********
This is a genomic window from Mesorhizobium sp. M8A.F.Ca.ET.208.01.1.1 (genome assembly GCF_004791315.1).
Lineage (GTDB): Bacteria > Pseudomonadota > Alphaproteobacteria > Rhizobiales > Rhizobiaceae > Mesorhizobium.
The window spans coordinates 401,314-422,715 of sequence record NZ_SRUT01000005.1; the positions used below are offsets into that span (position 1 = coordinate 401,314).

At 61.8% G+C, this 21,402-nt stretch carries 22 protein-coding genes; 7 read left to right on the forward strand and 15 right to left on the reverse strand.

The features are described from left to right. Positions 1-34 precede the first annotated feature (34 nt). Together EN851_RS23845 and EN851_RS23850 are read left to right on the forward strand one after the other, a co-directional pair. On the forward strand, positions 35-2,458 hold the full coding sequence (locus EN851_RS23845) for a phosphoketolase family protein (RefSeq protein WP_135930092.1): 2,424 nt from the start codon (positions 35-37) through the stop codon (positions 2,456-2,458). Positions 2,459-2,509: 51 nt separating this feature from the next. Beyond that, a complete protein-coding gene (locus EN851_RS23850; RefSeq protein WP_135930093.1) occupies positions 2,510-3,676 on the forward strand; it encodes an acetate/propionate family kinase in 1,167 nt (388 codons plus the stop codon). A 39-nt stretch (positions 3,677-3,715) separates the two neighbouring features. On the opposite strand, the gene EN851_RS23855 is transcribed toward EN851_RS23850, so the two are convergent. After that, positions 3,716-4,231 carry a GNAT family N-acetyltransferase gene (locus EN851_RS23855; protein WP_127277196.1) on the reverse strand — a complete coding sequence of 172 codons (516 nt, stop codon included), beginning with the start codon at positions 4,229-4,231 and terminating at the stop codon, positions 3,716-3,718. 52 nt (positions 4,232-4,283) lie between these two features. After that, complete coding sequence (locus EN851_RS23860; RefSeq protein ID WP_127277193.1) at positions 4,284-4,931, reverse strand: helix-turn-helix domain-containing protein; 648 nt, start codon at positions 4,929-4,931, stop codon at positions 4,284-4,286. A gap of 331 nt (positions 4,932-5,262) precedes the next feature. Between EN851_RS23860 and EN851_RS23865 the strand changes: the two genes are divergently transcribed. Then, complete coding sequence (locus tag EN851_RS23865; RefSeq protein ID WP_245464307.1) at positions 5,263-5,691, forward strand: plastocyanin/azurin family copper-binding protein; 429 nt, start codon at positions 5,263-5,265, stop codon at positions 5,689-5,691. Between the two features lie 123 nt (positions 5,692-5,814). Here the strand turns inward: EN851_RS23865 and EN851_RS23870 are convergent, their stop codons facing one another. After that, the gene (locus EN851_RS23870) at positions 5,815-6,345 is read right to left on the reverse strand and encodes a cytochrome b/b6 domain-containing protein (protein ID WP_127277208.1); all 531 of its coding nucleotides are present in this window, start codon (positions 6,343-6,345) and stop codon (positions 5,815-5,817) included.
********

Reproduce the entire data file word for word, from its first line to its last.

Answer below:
This is a genomic window from Mesorhizobium sp. M8A.F.Ca.ET.208.01.1.1 (genome assembly GCF_004791315.1).
Lineage (GTDB): Bacteria > Pseudomonadota > Alphaproteobacteria > Rhizobiales > Rhizobiaceae > Mesorhizobium.
The window spans coordinates 401,314-422,715 of sequence record NZ_SRUT01000005.1; the positions used below are offsets into that span (position 1 = coordinate 401,314).

At 61.8% G+C, this 21,402-nt stretch carries 22 protein-coding genes; 7 read left to right on the forward strand and 15 right to left on the reverse strand.

The features are described from left to right. Positions 1-34 precede the first annotated feature (34 nt). Together EN851_RS23845 and EN851_RS23850 are read left to right on the forward strand one after the other, a co-directional pair. On the forward strand, positions 35-2,458 hold the full coding sequence (locus EN851_RS23845) for a phosphoketolase family protein (RefSeq protein WP_135930092.1): 2,424 nt from the start codon (positions 35-37) through the stop codon (positions 2,456-2,458). Positions 2,459-2,509: 51 nt separating this feature from the next. Beyond that, a complete protein-coding gene (locus EN851_RS23850; RefSeq protein WP_135930093.1) occupies positions 2,510-3,676 on the forward strand; it encodes an acetate/propionate family kinase in 1,167 nt (388 codons plus the stop codon). A 39-nt stretch (positions 3,677-3,715) separates the two neighbouring features. On the opposite strand, the gene EN851_RS23855 is transcribed toward EN851_RS23850, so the two are convergent. After that, positions 3,716-4,231 carry a GNAT family N-acetyltransferase gene (locus EN851_RS23855; protein WP_127277196.1) on the reverse strand — a complete coding sequence of 172 codons (516 nt, stop codon included), beginning with the start codon at positions 4,229-4,231 and terminating at the stop codon, positions 3,716-3,718. 52 nt (positions 4,232-4,283) lie between these two features. After that, complete coding sequence (locus EN851_RS23860; RefSeq protein ID WP_127277193.1) at positions 4,284-4,931, reverse strand: helix-turn-helix domain-containing protein; 648 nt, start codon at positions 4,929-4,931, stop codon at positions 4,284-4,286. A gap of 331 nt (positions 4,932-5,262) precedes the next feature. Between EN851_RS23860 and EN851_RS23865 the strand changes: the two genes are divergently transcribed. Then, complete coding sequence (locus tag EN851_RS23865; RefSeq protein ID WP_245464307.1) at positions 5,263-5,691, forward strand: plastocyanin/azurin family copper-binding protein; 429 nt, start codon at positions 5,263-5,265, stop codon at positions 5,689-5,691. Between the two features lie 123 nt (positions 5,692-5,814). Here the strand turns inward: EN851_RS23865 and EN851_RS23870 are convergent, their stop codons facing one another. After that, the gene (locus EN851_RS23870) at positions 5,815-6,345 is read right to left on the reverse strand and encodes a cytochrome b/b6 domain-containing protein (protein ID WP_127277208.1); all 531 of its coding nucleotides are present in this window, start codon (positions 6,343-6,345) and stop codon (positions 5,815-5,817) included.